The extensive controls, the large public sector, and the many government programs contributed to a substantial growth in the administrative structure of government. The government also sought to take on many of the unemployed. The result was a swollen, inefficient bureaucracy that took inordinate amounts of time to process applications and forms. Business leaders complained that they spent more time getting government approval than running their companies. Many observers also reported extensive corruption in the huge bureaucracy. One consequence was the development of a large underground economy in small-scale enterprises and the services sector.

    India's current economic reforms began in 1985 when the government abolished some of its licensing regulations and other competition-inhibiting controls. Since 1991 more "new economic policies" or reforms have been introduced. Reforms include currency devaluations and making currency partially convertible, reduced quantitative restrictions on imports, reduced import duties on capital goods, decreases in subsidies, liberalized interest rates, abolition of licenses for most industries, the sale of shares in selected public enterprises, and tax reforms. Although many observers welcomed these changes and attributed the faster growth rate of the economy in the late 1980s to them, others feared that these changes would create more problems than they solved. The growing dependence of the economy on imports, greater vulnerability of its balance of payments, reliance on debt, and the consequent susceptibility to outside pressures on economic policy directions caused concern. The increase in consumerism and the display of conspicuous wealth by the elite exacerbated these fears.

    The pace of liberalization increased after 1991. By the mid-1990s, the number of sectors reserved for public ownership was slashed, and private-sector investment was encouraged in areas such as energy, steel, oil refining and exploration, road building, air transportation, and telecommunications. An area still closed to the private sector in the mid-1990s was defense industry. Foreign-exchange regulations were liberalized, foreign investment was encouraged, and import regulations were simplified. The average import-weighted tariff was reduced from 87 percent in FY 1991 to 33 percent in FY 1994. Despite these changes, the economy remained highly regulated by international standards. The import of many consumer goods was banned, and the production of 838 items, mostly consumer goods, was reserved for companies with total investment of less than Rs6 million. Although the government had sold off minority stakes in public-sector companies, it had not in 1995 given up control of any enterprises, nor had any of the loss-making public companies been closed down. Moreover, although import duties had been lowered substantially, they were still high compared to most other countries.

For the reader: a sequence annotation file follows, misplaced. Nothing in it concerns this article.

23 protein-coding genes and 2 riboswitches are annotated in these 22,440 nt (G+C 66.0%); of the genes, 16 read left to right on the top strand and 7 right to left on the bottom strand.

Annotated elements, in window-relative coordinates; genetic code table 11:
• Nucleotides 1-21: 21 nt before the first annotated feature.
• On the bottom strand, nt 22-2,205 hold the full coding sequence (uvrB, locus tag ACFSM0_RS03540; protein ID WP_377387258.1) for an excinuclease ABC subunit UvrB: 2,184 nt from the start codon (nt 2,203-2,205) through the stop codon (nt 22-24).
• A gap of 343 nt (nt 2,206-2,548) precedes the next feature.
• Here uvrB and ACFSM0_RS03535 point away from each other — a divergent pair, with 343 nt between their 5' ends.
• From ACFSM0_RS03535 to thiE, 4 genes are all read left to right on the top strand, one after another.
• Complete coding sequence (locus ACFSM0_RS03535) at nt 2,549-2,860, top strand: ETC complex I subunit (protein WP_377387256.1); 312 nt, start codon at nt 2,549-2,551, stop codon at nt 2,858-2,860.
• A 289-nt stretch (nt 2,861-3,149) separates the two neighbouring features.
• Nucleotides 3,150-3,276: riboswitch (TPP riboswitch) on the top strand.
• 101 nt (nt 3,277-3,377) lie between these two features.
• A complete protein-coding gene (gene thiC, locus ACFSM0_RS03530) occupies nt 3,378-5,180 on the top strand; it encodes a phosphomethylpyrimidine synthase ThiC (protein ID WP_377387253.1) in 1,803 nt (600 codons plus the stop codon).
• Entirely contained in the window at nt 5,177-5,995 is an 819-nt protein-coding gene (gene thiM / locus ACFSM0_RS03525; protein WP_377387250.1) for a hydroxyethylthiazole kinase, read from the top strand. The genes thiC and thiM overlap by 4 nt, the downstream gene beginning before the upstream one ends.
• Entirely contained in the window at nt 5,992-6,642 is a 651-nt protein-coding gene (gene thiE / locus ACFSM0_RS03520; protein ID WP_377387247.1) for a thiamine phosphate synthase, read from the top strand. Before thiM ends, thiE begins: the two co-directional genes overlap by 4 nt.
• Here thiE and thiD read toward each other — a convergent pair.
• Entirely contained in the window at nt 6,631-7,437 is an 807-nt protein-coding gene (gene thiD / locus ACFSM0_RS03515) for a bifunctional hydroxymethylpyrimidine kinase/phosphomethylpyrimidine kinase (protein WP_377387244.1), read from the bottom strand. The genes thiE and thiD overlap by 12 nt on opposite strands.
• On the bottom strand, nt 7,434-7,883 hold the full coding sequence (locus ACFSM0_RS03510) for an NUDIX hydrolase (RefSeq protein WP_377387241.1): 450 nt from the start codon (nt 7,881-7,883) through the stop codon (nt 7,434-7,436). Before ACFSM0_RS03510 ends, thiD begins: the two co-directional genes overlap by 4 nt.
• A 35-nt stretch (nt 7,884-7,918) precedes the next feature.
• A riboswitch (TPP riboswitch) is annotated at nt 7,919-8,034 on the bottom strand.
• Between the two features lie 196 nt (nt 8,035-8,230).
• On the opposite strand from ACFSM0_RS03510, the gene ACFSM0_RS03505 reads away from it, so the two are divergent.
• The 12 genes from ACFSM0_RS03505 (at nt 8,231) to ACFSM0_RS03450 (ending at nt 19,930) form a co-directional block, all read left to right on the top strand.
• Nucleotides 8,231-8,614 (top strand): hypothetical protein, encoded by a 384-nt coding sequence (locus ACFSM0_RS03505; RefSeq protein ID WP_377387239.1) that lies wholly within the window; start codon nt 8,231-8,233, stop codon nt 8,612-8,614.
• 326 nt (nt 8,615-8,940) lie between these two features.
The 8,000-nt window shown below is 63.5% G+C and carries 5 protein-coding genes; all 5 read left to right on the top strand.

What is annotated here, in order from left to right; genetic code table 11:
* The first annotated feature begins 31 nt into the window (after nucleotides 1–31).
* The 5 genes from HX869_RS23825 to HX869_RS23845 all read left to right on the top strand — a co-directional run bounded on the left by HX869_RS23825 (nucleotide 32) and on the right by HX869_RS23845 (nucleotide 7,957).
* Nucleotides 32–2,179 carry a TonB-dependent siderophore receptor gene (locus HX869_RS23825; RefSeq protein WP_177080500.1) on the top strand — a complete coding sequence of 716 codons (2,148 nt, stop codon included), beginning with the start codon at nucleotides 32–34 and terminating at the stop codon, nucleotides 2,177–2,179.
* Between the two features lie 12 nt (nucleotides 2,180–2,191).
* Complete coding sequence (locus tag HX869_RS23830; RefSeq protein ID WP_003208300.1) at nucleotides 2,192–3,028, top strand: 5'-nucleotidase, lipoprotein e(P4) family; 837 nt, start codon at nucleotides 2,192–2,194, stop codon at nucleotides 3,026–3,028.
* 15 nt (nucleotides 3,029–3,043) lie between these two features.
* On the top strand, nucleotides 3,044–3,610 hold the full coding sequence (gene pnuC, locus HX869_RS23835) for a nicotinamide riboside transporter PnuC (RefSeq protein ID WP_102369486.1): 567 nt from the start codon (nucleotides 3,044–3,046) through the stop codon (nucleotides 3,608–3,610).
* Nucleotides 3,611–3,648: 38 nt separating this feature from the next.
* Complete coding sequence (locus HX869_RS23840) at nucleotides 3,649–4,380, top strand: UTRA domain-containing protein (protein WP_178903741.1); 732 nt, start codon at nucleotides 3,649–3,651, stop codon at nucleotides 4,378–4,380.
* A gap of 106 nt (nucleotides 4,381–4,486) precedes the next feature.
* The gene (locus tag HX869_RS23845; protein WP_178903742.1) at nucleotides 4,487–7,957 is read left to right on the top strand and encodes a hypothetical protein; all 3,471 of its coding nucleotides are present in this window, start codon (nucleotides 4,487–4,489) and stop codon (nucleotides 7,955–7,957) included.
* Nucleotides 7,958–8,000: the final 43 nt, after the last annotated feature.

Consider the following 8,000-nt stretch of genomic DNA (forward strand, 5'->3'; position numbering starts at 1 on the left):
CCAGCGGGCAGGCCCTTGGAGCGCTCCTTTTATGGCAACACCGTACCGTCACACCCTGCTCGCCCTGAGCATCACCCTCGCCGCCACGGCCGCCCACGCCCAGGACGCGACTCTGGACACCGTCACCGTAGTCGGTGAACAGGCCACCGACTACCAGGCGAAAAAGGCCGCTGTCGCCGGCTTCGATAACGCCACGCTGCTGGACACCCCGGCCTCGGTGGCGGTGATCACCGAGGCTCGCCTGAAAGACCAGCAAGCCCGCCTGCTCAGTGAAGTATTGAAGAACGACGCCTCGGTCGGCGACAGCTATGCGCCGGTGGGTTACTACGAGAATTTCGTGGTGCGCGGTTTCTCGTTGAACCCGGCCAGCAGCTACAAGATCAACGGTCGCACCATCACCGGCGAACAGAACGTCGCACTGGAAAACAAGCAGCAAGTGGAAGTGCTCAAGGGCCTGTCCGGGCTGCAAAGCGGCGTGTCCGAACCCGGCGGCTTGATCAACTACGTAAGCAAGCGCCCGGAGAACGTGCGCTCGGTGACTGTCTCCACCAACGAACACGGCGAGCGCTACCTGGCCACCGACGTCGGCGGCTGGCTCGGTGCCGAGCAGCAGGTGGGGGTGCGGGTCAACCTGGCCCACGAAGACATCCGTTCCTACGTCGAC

Political successes in the mid-1990s by nationalist-oriented political parties led to some backlash against foreign investment in some parts of India (see Political Parties, ch. 8). In early 1995, official charges of serving adulterated products were made against a KFC outlet in Bangalore, and Pepsi-Cola products were smashed and advertisements defaced in New Delhi. The most serious backlash occurred in Maharashtra in August 1995 when the Bharatiya Janata Party (BJP--Indian People's Party)-led state government halted construction of a US$2.8 million 2,015-megawatt gas-fired electric-power plant being built near Bombay (Mumbai in the Marathi language) by another United States company, Enron Corporation.

    Data as of September 1995

    NOTE: The information regarding India on this page is re-published from The Library of Congress Country Studies and the CIA World Factbook. No claims are made regarding the accuracy of India Early Policy Developments information contained here. All suggestions for corrections of any errors about India Early Policy Developments should be addressed to the Library of Congress and the CIA.

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Revised 27-Mar-05